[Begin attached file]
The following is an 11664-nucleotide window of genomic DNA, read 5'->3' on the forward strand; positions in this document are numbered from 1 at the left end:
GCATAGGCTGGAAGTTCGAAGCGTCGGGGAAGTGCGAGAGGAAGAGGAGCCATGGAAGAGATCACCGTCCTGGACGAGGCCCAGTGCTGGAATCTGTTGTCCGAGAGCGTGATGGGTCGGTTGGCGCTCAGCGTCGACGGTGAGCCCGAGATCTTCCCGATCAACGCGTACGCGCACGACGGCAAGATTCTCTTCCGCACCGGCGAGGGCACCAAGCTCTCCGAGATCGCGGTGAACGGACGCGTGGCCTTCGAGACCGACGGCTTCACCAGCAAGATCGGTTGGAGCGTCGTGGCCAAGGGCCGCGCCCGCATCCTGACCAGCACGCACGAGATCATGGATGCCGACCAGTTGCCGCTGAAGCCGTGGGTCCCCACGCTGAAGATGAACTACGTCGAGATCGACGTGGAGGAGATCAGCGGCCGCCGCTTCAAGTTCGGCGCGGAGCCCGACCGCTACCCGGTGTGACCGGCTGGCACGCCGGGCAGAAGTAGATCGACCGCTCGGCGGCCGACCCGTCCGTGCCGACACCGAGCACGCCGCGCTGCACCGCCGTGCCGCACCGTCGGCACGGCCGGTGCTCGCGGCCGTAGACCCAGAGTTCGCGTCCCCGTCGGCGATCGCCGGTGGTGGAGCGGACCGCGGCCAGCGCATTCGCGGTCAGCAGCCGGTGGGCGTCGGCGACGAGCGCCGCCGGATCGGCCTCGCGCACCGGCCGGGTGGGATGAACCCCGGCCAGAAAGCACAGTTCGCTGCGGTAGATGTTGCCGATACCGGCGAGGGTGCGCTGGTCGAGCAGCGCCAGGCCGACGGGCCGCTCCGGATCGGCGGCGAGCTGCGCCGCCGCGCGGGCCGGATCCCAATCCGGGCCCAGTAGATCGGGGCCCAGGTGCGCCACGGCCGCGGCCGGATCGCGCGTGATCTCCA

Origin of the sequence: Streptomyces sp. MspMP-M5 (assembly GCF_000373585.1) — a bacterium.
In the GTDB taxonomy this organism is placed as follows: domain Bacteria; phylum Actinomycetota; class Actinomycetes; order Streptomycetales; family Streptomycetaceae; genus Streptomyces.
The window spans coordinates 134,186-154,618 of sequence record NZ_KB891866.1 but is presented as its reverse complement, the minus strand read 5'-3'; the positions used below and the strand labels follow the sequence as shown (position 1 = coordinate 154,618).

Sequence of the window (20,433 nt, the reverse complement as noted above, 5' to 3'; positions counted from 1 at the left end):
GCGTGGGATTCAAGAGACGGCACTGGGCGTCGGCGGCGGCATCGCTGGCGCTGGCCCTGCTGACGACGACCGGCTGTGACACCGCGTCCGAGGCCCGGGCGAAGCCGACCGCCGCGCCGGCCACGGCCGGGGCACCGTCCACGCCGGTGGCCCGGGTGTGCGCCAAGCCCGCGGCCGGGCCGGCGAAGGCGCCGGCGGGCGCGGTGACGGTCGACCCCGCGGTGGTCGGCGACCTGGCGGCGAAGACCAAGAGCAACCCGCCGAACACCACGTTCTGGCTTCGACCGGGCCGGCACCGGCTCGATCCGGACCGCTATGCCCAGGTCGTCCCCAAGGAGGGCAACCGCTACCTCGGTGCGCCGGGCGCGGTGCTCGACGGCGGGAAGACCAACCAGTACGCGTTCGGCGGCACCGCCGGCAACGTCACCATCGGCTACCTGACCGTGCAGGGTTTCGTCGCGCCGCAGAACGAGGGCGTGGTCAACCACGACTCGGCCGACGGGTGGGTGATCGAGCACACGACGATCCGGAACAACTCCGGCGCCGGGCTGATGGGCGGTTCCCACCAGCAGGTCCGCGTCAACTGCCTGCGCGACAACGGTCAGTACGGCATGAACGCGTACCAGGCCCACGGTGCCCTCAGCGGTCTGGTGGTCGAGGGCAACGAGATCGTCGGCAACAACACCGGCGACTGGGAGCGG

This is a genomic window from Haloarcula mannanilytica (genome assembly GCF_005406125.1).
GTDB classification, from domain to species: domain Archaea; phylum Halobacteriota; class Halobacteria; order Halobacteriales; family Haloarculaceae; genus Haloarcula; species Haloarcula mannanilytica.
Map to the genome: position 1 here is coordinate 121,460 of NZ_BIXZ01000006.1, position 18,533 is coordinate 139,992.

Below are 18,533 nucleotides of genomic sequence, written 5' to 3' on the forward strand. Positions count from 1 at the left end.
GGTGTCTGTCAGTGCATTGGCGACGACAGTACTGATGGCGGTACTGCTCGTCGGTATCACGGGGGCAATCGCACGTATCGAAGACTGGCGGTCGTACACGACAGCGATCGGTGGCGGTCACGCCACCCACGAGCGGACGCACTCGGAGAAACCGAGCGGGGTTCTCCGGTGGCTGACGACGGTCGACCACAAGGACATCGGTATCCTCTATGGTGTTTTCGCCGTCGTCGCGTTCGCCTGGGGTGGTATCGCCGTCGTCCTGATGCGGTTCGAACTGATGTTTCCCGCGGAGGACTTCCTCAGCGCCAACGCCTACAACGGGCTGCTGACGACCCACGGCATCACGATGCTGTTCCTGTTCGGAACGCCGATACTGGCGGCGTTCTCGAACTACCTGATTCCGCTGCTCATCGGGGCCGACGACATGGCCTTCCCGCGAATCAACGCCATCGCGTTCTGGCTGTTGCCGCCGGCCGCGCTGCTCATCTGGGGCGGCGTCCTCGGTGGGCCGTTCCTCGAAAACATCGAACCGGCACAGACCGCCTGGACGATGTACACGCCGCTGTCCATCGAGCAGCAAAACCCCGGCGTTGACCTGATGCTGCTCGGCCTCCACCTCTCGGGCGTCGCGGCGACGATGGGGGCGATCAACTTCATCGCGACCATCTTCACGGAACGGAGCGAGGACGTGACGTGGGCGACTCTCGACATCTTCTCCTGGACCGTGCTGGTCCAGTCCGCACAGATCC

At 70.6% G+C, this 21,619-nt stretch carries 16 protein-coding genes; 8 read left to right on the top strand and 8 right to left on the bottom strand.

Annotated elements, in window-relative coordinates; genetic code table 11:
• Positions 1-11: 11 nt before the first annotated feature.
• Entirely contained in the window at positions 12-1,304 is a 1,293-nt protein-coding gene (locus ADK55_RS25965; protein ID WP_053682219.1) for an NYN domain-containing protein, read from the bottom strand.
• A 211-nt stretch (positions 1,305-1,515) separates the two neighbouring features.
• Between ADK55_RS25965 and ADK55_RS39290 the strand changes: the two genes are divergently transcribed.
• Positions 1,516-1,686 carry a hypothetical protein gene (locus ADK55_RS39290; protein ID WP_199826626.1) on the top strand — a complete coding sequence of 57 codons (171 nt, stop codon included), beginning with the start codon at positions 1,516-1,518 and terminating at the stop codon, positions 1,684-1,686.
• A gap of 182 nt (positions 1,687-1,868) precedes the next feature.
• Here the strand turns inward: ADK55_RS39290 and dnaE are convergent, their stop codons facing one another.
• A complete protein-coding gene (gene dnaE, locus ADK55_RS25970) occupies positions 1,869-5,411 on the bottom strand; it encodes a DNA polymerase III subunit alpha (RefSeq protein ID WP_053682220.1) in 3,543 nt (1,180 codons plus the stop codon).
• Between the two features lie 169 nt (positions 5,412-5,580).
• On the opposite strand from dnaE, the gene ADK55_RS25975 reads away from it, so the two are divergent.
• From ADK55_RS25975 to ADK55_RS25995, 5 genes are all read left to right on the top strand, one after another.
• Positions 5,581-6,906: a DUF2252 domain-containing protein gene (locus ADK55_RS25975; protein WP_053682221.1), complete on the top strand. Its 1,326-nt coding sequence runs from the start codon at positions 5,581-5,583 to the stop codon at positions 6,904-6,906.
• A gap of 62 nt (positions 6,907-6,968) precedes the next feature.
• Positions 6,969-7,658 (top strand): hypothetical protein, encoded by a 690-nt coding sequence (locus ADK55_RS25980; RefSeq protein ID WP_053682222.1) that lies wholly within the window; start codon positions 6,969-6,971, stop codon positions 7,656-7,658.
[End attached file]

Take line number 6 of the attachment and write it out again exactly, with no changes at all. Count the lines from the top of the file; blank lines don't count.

Sequence of the window (20,433 nt, the reverse complement as noted above, 5' to 3'; positions counted from 1 at the left end):